Oct. 25 (Reuters) – The Clovis City Commission will soon vote on whether to pass an ordinance drawing a line between the city and state over abortion rights: The ordinance seeks to ban abortion clinics in Clovis.
Clovis resident Laura Wight leads a social media group of people who believe healthcare decisions should be made between the patient and doctor.
The group Eastern New Mexico Rising, she said, is a nonpartisan progressive group, an apolitical group “focused on social justice issues.”
The group opposes the proposed regulation, which is scheduled to be presented to Clovis city commissioners on Nov. 3.
Pastor Ryan Denton, who leads the churches in Clovis and Lubbock, is one of the local people who pushed the adoption of the anti-abortion clinic ordinance.
“We’re trying to push that into communities in eastern New Mexico,” Denton said. “We saw Hobbs bring the ordinance forward for a vote Thursday, I believe November 7.”
Eastern New Mexico Rising had a Zoom meeting on Oct. 18 with about 35 members involved with three individuals from the American Civil Liberties Union (ACLU) in Albuquerque and Las Cruces regarding the Clovis anti-abortion ordinance.
“Essentially, they have reassured us that the issue is very much on their radar,” Wight said.
She said the ACLU is working on a strategy behind the scenes and has sent letters to the mayor and city commissioners regarding the matter.
“The ACLU provided us with helpful training information,” Wight said. “Like how to work with local governments, talk about reproductive health care and civil liberties, like how to B. Sunshine Laws on Access to Public Information. What are our rights and how to exercise them.”
What will Eastern New Mexico Rising’s strategy be if the ordinance is passed?
“We’re going to regroup a bit,” Wight said. “We’re going to take a closer look at what legal options exist to overturn the ordinance and allow Clovis citizens to access the healthcare they need.”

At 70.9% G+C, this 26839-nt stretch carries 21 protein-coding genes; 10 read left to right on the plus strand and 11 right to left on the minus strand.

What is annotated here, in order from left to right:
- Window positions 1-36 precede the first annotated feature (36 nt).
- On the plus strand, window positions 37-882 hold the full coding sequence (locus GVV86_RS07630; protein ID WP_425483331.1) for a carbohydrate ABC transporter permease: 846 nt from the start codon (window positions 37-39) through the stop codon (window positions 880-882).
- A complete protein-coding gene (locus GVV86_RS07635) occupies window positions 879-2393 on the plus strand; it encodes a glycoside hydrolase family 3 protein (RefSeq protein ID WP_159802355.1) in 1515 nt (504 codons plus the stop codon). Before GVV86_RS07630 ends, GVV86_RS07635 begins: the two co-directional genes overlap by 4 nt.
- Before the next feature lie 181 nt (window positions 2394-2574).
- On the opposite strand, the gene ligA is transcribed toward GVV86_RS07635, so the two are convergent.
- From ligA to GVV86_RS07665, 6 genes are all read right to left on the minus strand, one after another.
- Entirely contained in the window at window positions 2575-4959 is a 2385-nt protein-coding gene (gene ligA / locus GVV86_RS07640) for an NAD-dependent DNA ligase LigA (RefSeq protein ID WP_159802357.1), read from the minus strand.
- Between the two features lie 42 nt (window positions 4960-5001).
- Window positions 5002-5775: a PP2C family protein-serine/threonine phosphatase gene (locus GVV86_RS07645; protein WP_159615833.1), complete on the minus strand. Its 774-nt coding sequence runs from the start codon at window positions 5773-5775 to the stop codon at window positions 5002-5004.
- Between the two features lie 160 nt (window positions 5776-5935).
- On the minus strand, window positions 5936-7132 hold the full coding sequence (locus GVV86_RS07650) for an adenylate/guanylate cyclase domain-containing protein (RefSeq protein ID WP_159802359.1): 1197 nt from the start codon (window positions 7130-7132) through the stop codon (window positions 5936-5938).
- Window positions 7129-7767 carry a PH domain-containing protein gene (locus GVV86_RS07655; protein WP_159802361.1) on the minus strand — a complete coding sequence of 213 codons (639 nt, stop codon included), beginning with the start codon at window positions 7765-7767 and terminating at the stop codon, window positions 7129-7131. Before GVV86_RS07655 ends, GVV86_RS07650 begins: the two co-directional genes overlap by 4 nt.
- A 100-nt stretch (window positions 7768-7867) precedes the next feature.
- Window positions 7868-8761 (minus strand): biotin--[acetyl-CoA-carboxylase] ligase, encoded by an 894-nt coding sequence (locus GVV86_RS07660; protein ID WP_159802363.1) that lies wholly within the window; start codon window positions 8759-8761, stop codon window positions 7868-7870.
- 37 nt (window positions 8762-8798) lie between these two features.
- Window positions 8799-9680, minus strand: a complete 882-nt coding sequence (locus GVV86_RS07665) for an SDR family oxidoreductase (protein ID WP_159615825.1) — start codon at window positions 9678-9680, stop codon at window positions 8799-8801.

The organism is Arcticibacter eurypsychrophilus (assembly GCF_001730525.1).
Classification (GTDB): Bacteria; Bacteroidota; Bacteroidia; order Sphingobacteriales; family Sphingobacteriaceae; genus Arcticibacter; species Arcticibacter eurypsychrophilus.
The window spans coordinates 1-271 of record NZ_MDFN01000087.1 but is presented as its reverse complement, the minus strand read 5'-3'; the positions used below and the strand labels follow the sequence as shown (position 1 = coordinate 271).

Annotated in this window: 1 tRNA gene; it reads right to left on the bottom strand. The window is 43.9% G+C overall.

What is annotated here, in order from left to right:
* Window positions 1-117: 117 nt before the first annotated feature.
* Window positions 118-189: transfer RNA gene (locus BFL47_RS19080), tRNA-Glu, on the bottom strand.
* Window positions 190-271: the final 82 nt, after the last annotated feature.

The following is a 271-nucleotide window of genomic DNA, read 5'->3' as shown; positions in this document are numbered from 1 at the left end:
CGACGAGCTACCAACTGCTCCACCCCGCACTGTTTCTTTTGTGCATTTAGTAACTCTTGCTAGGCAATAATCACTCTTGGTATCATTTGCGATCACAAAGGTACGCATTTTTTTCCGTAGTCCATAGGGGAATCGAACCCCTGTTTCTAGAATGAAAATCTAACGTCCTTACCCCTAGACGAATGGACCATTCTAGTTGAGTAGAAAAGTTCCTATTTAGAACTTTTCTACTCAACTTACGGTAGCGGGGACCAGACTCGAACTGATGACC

She said the group will also work on matters so that “physicians, any healthcare company can operate in the city of Clovis.”
Wight said the mayor and commission have recognized that the ordinance violates New Mexico law, so they expect legal action.
“This is a reckless disregard for Clovis taxpayers,” Wight said.
She said the group isn’t just focused on reproductive health. The group also focuses on LGBTQ+ rights, racial justice, economic justice and anything that falls under social justice.
Wight finds it interesting that the majority of people who join Eastern New Mexico Rising say, “I’m so glad I found you, I thought I was alone.”
“It shows me that there are a lot of people at Clovis who care about these issues,” Wight said.
Pastor Denton said Lovington voted Monday night to move forward with an anti-abortion regulation. He said officials in Grady, Texico and Portales are interested in passing a similar ordinance as well.
“This is just a start,” Denton said. “Really, we see it as a matter of life and death.”
What are the plans if the ordinance is not passed in Clovis?
“If they vote against this ordinance, we need to see changes in the leadership of Clovis,” Denton said.
“However, we hope that the Commission will remain strong and that the people will be represented.”
Denton said the work he and others are doing is part of “doing whatever we can to defend the lives of women and children in our city, whether this passes or not.”
“We believe the regulation is the best way to protect women and children,” Denton said.
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